I participated in an Influencer Activation on behalf of Influence Central for MedImmune. I received a promotional item to thank me for my participation.
Having had three children in the past 4 years I’ve been on the lookout for symptoms of RSV every fall and winter. Annie was born in February so this is her first fall and first full winter. I’m definitely educating myself on things that I can do to help prevent her from getting RSV. Knowledge is definitely the key in surviving being a mom. Although we can’t stop everything bad from happening to our children, we can put all of our efforts into preventing it.
The first two years of LA’s life were full of illness. He got sick often and was on breathing treatments many, many times. As I write this, Annie is sick. She’s had a fever all day and earlier she had some rapid breathing that I was watching very closely. I am praying she doesn’t get worse in the next day or so. I have a friend who has a special needs baby that recently got RSV (we haven’t been around them in person so no worry of passing it to Annie) and just hearing about the baby’s struggle was heart wrenching. RSV is not something I would want any baby to go through. Preventing it is so important.
What is RSV and When Should I Watch for Symptoms?
RSV is a common virus that occurs in epidemics typically between November and March. It is contracted by nearly all children by the age of two, however, it can be very dangerous to infants, especially preemies. It is the leading cause of hospitalization for babies under one and is the cause of up to 200 infant deaths each year. Preterm infants are actually twice as likely to be hospitalized for RSV than full term infants.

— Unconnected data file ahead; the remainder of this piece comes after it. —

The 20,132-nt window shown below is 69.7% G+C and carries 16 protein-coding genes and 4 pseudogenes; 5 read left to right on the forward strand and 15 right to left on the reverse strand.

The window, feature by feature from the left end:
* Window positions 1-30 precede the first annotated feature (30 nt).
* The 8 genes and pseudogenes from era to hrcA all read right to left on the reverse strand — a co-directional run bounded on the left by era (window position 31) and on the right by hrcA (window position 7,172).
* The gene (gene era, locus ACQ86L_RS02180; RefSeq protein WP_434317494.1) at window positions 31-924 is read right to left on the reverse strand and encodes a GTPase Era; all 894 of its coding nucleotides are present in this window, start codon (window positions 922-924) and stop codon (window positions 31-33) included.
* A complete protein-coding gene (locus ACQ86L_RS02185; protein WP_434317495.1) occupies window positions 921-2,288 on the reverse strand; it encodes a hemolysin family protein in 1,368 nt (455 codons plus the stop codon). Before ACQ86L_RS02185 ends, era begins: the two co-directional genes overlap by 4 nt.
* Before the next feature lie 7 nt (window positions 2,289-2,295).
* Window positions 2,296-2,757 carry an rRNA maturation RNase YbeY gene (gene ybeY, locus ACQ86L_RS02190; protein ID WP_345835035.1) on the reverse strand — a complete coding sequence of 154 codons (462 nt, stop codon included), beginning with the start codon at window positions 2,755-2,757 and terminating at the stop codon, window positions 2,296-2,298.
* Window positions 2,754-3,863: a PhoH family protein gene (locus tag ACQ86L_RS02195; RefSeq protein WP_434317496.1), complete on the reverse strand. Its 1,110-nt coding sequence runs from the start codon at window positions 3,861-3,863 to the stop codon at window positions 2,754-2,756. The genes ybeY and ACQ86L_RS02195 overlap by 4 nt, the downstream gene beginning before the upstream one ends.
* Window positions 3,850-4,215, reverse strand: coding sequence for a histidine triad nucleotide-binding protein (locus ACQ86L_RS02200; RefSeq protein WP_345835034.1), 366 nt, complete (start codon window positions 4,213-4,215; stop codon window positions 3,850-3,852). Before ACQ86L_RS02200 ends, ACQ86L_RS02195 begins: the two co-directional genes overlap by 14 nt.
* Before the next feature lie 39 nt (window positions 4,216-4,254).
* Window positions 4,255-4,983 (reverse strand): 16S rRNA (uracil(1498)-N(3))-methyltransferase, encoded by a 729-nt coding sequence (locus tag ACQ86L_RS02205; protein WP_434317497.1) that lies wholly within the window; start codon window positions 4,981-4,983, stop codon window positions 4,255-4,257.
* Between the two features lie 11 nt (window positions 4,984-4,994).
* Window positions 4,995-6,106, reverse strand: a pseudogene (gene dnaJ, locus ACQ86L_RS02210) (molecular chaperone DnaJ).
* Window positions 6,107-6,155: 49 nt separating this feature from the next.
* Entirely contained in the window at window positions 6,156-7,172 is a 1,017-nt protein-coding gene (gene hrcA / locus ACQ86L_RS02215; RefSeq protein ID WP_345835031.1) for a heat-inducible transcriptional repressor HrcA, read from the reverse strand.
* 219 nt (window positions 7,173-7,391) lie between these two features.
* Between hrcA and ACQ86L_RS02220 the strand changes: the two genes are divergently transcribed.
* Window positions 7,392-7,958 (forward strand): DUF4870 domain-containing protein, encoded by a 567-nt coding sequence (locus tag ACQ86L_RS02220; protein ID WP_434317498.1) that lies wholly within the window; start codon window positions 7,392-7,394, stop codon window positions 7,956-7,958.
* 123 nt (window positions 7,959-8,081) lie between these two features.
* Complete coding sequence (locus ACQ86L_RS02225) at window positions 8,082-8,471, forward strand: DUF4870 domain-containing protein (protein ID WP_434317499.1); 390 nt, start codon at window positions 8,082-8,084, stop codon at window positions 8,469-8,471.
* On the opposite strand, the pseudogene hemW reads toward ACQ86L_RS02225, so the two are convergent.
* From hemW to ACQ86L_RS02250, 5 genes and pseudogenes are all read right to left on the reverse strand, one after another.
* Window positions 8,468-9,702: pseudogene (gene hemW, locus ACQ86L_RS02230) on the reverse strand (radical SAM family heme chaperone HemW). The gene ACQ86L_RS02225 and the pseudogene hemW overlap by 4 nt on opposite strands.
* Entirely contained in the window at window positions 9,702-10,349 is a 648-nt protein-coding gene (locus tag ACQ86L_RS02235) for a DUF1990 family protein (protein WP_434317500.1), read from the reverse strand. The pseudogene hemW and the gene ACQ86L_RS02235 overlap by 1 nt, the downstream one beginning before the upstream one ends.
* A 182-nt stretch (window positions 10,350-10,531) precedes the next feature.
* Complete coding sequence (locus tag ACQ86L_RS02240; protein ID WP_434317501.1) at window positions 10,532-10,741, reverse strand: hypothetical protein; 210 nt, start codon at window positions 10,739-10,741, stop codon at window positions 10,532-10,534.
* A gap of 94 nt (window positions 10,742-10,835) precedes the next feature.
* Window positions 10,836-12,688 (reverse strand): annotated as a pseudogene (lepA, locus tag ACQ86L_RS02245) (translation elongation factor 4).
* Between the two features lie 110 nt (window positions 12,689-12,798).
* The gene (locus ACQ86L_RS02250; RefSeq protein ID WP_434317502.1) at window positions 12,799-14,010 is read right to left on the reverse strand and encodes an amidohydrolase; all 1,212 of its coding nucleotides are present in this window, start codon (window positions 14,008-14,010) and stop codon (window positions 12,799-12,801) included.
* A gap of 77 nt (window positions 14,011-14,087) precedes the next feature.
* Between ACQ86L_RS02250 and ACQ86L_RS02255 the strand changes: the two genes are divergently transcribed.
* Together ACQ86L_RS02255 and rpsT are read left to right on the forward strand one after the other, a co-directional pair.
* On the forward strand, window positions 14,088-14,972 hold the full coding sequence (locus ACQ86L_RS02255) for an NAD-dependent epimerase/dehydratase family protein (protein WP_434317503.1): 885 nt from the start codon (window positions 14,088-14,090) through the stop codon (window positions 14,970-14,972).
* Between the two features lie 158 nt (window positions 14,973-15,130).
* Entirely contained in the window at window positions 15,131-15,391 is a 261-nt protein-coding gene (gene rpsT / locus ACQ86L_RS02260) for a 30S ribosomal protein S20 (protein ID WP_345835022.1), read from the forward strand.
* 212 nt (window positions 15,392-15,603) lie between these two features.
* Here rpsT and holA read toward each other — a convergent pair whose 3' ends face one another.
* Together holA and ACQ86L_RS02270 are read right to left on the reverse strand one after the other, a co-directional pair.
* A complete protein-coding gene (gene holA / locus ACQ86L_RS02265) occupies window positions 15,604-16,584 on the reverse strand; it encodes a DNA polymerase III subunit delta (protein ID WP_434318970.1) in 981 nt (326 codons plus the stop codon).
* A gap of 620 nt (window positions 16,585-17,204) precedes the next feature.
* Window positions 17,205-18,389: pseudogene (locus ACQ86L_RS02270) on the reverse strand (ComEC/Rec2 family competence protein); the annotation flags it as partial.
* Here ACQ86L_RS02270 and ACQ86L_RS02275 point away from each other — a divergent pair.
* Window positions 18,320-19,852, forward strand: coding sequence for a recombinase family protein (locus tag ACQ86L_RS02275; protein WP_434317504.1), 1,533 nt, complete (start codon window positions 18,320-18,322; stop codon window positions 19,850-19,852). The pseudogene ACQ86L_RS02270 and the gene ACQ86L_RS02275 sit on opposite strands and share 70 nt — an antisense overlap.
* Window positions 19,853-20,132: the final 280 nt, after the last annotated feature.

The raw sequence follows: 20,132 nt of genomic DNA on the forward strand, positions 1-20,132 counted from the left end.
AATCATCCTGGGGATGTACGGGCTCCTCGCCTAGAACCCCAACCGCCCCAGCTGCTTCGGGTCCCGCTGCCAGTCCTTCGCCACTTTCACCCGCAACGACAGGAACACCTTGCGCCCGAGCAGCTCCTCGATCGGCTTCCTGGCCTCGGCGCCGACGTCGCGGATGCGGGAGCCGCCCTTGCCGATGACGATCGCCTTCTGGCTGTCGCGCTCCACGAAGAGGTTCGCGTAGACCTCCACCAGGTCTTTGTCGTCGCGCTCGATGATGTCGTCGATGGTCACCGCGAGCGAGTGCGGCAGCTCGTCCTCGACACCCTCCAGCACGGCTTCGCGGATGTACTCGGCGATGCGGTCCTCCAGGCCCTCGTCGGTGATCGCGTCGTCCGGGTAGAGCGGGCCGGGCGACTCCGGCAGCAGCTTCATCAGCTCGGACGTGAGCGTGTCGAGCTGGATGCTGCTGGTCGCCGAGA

What are the Symptoms of RSV that I Should Look For?
- Persistent cough and/or wheezing
- Watch for a bluish color around baby’s mouth and/or fingernails
- Rapid breathing, difficulty breathing or gasping breaths
- Fever over 100.4 º F (taken rectally) if baby is under 3 months old
Early diagnosis is critical with RSV. Some symptoms can be confused with cold/flu symptoms. Educate yourself and be cautious when it comes to the health of your children. Education and awareness are keys to preventing this awful virus.
How Can I Help Prevent RSV?
- Wash, wash, wash! Wash your hands and the hands of your children often!
- Keep anything your baby comes in contact with clean! That includes toys, clothing, blankets, sheets, etc.
- Avoid being around other children or in big crowds during RSV season because RSV is very contagious
- Do not let smokers around your baby (not only during RSV season though, NEVER let them around your baby)
If you know someone who’s been sick, stay away from them. It’s not worth the risk. With today’s technology, you can talk on the phone or video chat, just don’t see them in person til they’ve been well for a while.
World Prematurity Day is Monday, November 17. Educate yourself, educate others. Help prevent RSV. #RSVAwareness for #PreemieProtection!
To read real stories of families who have had experience with RSV and to get the data about RSV in your area and for more information, visit the RSV Awareness website.